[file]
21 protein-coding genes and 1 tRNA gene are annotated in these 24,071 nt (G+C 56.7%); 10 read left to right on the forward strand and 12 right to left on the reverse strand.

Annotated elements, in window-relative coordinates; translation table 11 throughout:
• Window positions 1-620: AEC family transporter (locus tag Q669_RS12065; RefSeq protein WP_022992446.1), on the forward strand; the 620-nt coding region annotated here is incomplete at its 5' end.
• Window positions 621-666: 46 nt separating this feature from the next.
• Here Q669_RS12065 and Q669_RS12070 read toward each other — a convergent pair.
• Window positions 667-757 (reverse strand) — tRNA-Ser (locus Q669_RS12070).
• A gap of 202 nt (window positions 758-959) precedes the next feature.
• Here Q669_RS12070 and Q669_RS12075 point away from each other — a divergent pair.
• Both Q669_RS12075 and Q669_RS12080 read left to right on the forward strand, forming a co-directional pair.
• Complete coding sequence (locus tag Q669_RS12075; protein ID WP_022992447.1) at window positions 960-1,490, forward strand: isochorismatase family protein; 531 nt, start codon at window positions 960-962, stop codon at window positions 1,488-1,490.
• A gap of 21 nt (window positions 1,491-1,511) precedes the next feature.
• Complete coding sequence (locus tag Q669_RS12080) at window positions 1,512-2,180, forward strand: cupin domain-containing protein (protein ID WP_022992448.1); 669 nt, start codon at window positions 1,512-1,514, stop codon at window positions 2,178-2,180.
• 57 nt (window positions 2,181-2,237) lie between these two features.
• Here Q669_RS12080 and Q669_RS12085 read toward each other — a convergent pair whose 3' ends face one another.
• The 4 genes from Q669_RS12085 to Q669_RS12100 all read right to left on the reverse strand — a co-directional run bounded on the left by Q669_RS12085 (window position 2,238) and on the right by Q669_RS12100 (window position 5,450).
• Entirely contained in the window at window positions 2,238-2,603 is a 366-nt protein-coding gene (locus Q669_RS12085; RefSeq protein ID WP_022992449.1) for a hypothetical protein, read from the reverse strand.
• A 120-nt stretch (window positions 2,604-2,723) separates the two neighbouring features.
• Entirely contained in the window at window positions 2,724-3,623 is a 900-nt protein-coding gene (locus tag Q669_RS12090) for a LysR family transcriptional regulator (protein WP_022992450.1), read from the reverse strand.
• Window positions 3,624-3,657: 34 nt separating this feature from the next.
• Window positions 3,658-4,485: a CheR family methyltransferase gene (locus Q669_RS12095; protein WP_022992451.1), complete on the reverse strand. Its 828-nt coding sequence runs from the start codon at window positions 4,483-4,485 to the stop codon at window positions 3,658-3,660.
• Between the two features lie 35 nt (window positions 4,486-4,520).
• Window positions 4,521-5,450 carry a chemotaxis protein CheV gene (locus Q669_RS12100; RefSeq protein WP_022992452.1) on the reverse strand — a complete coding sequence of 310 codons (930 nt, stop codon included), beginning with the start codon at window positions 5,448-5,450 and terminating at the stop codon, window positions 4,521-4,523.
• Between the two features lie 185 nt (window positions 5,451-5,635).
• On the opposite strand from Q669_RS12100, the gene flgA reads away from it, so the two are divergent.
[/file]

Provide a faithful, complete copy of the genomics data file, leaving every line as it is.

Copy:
21 protein-coding genes and 1 tRNA gene are annotated in these 24,071 nt (G+C 56.7%); 10 read left to right on the forward strand and 12 right to left on the reverse strand.

Annotated elements, in window-relative coordinates; translation table 11 throughout:
• Window positions 1-620: AEC family transporter (locus tag Q669_RS12065; RefSeq protein WP_022992446.1), on the forward strand; the 620-nt coding region annotated here is incomplete at its 5' end.
• Window positions 621-666: 46 nt separating this feature from the next.
• Here Q669_RS12065 and Q669_RS12070 read toward each other — a convergent pair.
• Window positions 667-757 (reverse strand) — tRNA-Ser (locus Q669_RS12070).
• A gap of 202 nt (window positions 758-959) precedes the next feature.
• Here Q669_RS12070 and Q669_RS12075 point away from each other — a divergent pair.
• Both Q669_RS12075 and Q669_RS12080 read left to right on the forward strand, forming a co-directional pair.
• Complete coding sequence (locus tag Q669_RS12075; protein ID WP_022992447.1) at window positions 960-1,490, forward strand: isochorismatase family protein; 531 nt, start codon at window positions 960-962, stop codon at window positions 1,488-1,490.
• A gap of 21 nt (window positions 1,491-1,511) precedes the next feature.
• Complete coding sequence (locus tag Q669_RS12080) at window positions 1,512-2,180, forward strand: cupin domain-containing protein (protein ID WP_022992448.1); 669 nt, start codon at window positions 1,512-1,514, stop codon at window positions 2,178-2,180.
• 57 nt (window positions 2,181-2,237) lie between these two features.
• Here Q669_RS12080 and Q669_RS12085 read toward each other — a convergent pair whose 3' ends face one another.
• The 4 genes from Q669_RS12085 to Q669_RS12100 all read right to left on the reverse strand — a co-directional run bounded on the left by Q669_RS12085 (window position 2,238) and on the right by Q669_RS12100 (window position 5,450).
• Entirely contained in the window at window positions 2,238-2,603 is a 366-nt protein-coding gene (locus Q669_RS12085; RefSeq protein ID WP_022992449.1) for a hypothetical protein, read from the reverse strand.
• A 120-nt stretch (window positions 2,604-2,723) separates the two neighbouring features.
• Entirely contained in the window at window positions 2,724-3,623 is a 900-nt protein-coding gene (locus tag Q669_RS12090) for a LysR family transcriptional regulator (protein WP_022992450.1), read from the reverse strand.
• Window positions 3,624-3,657: 34 nt separating this feature from the next.
• Window positions 3,658-4,485: a CheR family methyltransferase gene (locus Q669_RS12095; protein WP_022992451.1), complete on the reverse strand. Its 828-nt coding sequence runs from the start codon at window positions 4,483-4,485 to the stop codon at window positions 3,658-3,660.
• Between the two features lie 35 nt (window positions 4,486-4,520).
• Window positions 4,521-5,450 carry a chemotaxis protein CheV gene (locus Q669_RS12100; RefSeq protein WP_022992452.1) on the reverse strand — a complete coding sequence of 310 codons (930 nt, stop codon included), beginning with the start codon at window positions 5,448-5,450 and terminating at the stop codon, window positions 4,521-4,523.
• Between the two features lie 185 nt (window positions 5,451-5,635).
• On the opposite strand from Q669_RS12100, the gene flgA reads away from it, so the two are divergent.